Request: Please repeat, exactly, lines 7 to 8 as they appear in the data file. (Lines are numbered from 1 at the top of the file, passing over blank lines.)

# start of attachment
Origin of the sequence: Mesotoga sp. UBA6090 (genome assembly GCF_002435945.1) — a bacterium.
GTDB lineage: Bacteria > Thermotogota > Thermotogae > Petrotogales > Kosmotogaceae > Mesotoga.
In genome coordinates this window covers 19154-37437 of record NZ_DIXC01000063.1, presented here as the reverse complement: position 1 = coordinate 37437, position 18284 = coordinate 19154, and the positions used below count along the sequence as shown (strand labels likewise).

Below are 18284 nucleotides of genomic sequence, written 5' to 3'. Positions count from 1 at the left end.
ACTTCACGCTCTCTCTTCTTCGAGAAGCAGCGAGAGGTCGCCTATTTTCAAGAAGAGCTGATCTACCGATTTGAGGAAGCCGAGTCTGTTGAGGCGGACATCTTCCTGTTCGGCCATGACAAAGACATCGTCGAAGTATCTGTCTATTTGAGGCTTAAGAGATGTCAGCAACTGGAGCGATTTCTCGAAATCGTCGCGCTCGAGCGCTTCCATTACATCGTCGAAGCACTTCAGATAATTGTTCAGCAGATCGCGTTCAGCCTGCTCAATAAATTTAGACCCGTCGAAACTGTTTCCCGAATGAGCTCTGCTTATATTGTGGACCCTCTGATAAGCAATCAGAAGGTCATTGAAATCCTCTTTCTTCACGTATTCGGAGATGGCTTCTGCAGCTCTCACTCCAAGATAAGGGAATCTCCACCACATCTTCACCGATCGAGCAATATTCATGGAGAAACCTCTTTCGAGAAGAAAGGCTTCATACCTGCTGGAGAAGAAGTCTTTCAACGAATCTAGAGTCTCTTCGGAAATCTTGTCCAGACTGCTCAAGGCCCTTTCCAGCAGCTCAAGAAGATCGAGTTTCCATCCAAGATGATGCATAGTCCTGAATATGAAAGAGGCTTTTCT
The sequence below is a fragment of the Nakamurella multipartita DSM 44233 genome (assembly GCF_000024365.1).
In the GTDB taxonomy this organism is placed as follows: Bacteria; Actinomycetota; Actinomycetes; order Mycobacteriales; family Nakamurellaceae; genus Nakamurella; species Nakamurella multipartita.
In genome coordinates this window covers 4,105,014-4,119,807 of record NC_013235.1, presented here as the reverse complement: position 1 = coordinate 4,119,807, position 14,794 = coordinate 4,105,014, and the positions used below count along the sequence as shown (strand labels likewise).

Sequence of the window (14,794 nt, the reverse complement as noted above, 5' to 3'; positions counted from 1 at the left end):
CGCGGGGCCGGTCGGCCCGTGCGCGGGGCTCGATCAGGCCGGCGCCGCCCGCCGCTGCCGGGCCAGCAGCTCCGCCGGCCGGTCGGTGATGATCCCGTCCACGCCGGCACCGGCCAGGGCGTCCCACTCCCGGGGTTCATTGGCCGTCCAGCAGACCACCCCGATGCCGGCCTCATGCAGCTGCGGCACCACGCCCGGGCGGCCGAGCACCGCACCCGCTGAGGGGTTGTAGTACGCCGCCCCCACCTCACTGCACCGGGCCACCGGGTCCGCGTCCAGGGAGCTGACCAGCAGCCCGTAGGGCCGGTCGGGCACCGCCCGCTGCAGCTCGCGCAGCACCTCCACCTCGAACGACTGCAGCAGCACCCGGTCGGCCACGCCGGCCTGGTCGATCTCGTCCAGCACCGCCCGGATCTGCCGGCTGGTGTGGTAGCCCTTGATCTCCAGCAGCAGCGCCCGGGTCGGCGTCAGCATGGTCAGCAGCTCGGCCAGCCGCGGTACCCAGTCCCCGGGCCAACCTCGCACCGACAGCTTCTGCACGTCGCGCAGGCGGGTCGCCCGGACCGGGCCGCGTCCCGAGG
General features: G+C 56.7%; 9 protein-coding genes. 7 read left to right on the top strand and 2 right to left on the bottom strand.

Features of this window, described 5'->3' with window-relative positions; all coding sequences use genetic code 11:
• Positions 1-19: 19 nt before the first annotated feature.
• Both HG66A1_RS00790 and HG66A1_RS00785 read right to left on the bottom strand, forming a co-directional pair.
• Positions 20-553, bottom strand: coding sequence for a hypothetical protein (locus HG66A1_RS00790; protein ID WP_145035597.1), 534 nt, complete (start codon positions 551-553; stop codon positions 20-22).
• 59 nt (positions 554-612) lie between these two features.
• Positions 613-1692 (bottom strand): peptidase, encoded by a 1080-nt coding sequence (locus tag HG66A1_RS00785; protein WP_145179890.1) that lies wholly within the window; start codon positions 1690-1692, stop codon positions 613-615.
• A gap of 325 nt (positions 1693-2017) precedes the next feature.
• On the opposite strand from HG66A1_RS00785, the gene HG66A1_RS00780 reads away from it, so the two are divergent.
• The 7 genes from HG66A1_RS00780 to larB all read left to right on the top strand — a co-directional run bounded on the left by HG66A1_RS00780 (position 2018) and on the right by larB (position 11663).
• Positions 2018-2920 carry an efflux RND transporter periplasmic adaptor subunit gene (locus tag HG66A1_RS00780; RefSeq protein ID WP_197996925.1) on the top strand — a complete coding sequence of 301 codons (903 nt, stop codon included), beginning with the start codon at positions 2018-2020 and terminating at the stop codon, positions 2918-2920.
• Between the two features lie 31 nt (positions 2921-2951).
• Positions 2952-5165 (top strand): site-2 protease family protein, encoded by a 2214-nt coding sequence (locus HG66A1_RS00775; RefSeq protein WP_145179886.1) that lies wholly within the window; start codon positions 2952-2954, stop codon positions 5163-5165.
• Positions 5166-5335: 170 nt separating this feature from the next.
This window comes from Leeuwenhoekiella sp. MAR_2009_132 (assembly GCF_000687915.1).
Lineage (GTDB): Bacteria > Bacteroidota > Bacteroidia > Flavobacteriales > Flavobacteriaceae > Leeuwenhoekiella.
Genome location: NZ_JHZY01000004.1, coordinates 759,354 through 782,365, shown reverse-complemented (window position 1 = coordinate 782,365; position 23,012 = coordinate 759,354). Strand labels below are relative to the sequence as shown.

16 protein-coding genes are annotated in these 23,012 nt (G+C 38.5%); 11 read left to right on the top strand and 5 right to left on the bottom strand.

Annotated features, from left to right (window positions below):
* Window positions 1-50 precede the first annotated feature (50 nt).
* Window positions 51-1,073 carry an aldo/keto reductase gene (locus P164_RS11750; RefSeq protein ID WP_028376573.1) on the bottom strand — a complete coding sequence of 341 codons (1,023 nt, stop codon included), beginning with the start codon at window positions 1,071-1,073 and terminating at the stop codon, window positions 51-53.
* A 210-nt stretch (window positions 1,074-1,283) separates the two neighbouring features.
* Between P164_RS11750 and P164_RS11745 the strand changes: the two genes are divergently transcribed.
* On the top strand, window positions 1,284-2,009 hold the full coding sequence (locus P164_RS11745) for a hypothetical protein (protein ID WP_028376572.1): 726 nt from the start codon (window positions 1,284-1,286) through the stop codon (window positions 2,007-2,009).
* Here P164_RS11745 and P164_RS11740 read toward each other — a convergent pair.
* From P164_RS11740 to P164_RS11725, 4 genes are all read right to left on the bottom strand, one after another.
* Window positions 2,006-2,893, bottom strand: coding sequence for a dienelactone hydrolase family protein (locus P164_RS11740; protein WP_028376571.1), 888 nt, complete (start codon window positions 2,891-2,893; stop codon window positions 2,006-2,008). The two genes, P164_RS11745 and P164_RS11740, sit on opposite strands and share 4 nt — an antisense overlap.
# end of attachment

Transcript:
In the GTDB taxonomy this organism is placed as follows: Bacteria; Actinomycetota; Actinomycetes; order Mycobacteriales; family Nakamurellaceae; genus Nakamurella; species Nakamurella multipartita.
In genome coordinates this window covers 4,105,014-4,119,807 of record NC_013235.1, presented here as the reverse complement: position 1 = coordinate 4,119,807, position 14,794 = coordinate 4,105,014, and the positions used below count along the sequence as shown (strand labels likewise).